What do we know about the risks of new nanomaterials?

As we become increasingly better at designing and producing different nanomaterials, the question of how this affects our environment and our health arises. What are the risks of, for instance, nanofibre ‘dust’ in connection with the production of new materials and products?

Nanoparticles are invisible to the naked eye, but are expected to become greatly significant in everything from our energy supply to how we treat serious diseases.

“There are more and more opportunities to produce nanomaterials of varieties other than those that already exist in nature. This means that we are not bound by the natural properties of a material”, says physicist Knut Deppert.

At the nanoscale, a substance may behave differently than their larger counterparts. For example, it may melt at a different temperature, or be able to access places and interact with the environment in a way that would not have been possible if it were larger. With the help of nanotechnology, it is possible to produce nanoparticles of a range of substances and strengthen their properties or give them completely new ones.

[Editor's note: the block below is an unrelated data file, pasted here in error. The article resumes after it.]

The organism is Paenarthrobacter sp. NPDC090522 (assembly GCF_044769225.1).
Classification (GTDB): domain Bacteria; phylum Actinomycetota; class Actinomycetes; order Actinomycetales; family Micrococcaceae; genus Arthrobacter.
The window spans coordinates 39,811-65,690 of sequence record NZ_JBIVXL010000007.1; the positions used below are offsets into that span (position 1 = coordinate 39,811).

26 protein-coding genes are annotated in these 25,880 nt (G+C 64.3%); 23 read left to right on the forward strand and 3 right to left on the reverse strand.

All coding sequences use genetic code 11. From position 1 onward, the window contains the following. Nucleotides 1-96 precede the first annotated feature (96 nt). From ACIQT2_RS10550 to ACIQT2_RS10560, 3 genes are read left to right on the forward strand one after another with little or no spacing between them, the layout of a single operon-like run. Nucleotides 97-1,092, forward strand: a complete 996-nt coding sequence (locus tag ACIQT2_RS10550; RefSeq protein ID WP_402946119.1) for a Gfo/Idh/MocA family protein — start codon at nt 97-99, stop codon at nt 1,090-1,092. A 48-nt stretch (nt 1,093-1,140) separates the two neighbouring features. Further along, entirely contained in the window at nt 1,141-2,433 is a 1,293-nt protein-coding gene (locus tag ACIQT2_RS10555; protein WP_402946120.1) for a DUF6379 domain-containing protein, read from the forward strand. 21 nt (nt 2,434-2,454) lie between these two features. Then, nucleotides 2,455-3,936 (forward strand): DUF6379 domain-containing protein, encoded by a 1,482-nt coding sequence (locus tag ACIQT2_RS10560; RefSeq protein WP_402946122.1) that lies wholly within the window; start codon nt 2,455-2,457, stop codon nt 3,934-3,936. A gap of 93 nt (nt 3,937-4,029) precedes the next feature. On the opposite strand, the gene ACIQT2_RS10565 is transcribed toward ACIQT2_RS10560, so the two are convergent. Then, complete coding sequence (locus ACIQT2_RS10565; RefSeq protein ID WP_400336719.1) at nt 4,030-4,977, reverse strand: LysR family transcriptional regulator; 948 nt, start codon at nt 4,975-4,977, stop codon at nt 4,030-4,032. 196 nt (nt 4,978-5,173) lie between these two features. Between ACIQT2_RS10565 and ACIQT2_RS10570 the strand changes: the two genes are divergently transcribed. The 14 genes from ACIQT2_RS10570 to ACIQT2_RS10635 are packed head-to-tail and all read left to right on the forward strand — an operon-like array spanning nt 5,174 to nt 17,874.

IN OTHER WORDS, we expect a lot from nanoparticles, but what are the risks?

“We know too little about what these nanoparticles can do once they get into our bodies or the environment. This is worrying, as we are now able to produce these particles. As of yet, not that many produce products that include nanoparticles, but it will become increasingly common”, says Knut Deppert.

Nanoparticles of silver are for instance used much more frequently in many products on the market, particularly as an anti-bacterial coating in e.g. refrigerators, washing machines, sports gear and footwear. In two previous studies from Lund University, researchers exposed stem cells to very low doses of 20 or 80 nanometre-sized gold or silver particles. Mainly the silver particles were shown to affect the stem cells that generate neurons in the brain and retina.

“Unfortunately, the effects on other types of cell, such as neurons, are less explored, and our results are certainly cause for alarm”, says Fredrik Johansson at Lund University, one of the researchers behind the study.

“We need to know more about what happens when we breathe in these super-agglomerates.”

WHEN IT COMES TO PEOPLE’S HEALTH, the researchers are also concerned that particularly long nanofibres may have the same biological effect and implications on the lungs as asbestos fibres.

“Long nanofibres, similar to asbestos, can create inflammation in the lungs which can lead to cancer”, says Maria Hedmer, occupational hygienist and researcher in Occupational and Environmental Medicine at Lund University. “The solubility of the nanoparticles in the lungs is important.”

The inflammation decreases the lung elasticity through fibrosis formation. Why this causes cancer is not entirely certain, but that it can is a known fact. Studies on laboratory animals have shown that fibres such as carbon nanotubes are carcinogenic. In light of that knowledge, there is reason to be cautious both when products containing nanomaterials are produced and when they are disposed of as waste, according to Maria Hedmer.